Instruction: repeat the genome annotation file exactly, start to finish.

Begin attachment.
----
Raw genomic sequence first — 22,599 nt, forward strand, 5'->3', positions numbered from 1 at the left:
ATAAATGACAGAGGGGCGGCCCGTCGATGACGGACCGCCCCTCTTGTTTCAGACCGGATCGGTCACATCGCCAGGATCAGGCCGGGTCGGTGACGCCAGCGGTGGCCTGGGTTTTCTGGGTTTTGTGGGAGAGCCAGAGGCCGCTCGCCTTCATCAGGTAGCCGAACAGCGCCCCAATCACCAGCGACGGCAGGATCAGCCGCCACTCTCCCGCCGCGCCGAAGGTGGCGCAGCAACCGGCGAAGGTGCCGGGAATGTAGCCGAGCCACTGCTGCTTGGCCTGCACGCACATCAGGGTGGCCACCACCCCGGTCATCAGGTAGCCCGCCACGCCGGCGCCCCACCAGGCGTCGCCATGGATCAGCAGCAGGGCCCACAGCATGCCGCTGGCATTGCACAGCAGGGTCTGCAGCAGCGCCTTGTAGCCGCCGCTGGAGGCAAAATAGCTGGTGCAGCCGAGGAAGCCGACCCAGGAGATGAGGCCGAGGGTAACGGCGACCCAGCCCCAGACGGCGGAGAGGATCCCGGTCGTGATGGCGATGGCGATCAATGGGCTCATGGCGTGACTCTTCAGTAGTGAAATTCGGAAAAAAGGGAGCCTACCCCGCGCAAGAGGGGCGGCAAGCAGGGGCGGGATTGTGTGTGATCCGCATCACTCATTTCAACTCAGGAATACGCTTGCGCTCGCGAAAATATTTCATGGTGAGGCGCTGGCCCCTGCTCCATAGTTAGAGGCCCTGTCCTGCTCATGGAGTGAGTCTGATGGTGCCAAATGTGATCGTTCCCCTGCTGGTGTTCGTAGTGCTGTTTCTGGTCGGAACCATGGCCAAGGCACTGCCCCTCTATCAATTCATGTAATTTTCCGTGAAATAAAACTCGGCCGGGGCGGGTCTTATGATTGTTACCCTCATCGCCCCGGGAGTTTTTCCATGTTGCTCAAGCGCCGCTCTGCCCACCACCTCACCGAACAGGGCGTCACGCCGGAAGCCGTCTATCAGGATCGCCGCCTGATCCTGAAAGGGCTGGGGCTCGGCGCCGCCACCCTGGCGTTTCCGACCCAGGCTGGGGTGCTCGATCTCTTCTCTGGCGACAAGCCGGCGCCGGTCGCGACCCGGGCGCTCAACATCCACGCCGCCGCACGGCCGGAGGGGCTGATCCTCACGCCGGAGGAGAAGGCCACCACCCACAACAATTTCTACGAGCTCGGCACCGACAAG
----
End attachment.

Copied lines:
Raw genomic sequence first — 22,599 nt, forward strand, 5'->3', positions numbered from 1 at the left:
ATAAATGACAGAGGGGCGGCCCGTCGATGACGGACCGCCCCTCTTGTTTCAGACCGGATCGGTCACATCGCCAGGATCAGGCCGGGTCGGTGACGCCAGCGGTGGCCTGGGTTTTCTGGGTTTTGTGGGAGAGCCAGAGGCCGCTCGCCTTCATCAGGTAGCCGAACAGCGCCCCAATCACCAGCGACGGCAGGATCAGCCGCCACTCTCCCGCCGCGCCGAAGGTGGCGCAGCAACCGGCGAAGGTGCCGGGAATGTAGCCGAGCCACTGCTGCTTGGCCTGCACGCACATCAGGGTGGCCACCACCCCGGTCATCAGGTAGCCCGCCACGCCGGCGCCCCACCAGGCGTCGCCATGGATCAGCAGCAGGGCCCACAGCATGCCGCTGGCATTGCACAGCAGGGTCTGCAGCAGCGCCTTGTAGCCGCCGCTGGAGGCAAAATAGCTGGTGCAGCCGAGGAAGCCGACCCAGGAGATGAGGCCGAGGGTAACGGCGACCCAGCCCCAGACGGCGGAGAGGATCCCGGTCGTGATGGCGATGGCGATCAATGGGCTCATGGCGTGACTCTTCAGTAGTGAAATTCGGAAAAAAGGGAGCCTACCCCGCGCAAGAGGGGCGGCAAGCAGGGGCGGGATTGTGTGTGATCCGCATCACTCATTTCAACTCAGGAATACGCTTGCGCTCGCGAAAATATTTCATGGTGAGGCGCTGGCCCCTGCTCCATAGTTAGAGGCCCTGTCCTGCTCATGGAGTGAGTCTGATGGTGCCAAATGTGATCGTTCCCCTGCTGGTGTTCGTAGTGCTGTTTCTGGTCGGAACCATGGCCAAGGCACTGCCCCTCTATCAATTCATGTAATTTTCCGTGAAATAAAACTCGGCCGGGGCGGGTCTTATGATTGTTACCCTCATCGCCCCGGGAGTTTTTCCATGTTGCTCAAGCGCCGCTCTGCCCACCACCTCACCGAACAGGGCGTCACGCCGGAAGCCGTCTATCAGGATCGCCGCCTGATCCTGAAAGGGCTGGGGCTCGGCGCCGCCACCCTGGCGTTTCCGACCCAGGCTGGGGTGCTCGATCTCTTCTCTGGCGACAAGCCGGCGCCGGTCGCGACCCGGGCGCTCAACATCCACGCCGCCGCACGGCCGGAGGGGCTGATCCTCACGCCGGAGGAGAAGGCCACCACCCACAACAATTTCTACGAGCTCGGCACCGACAAG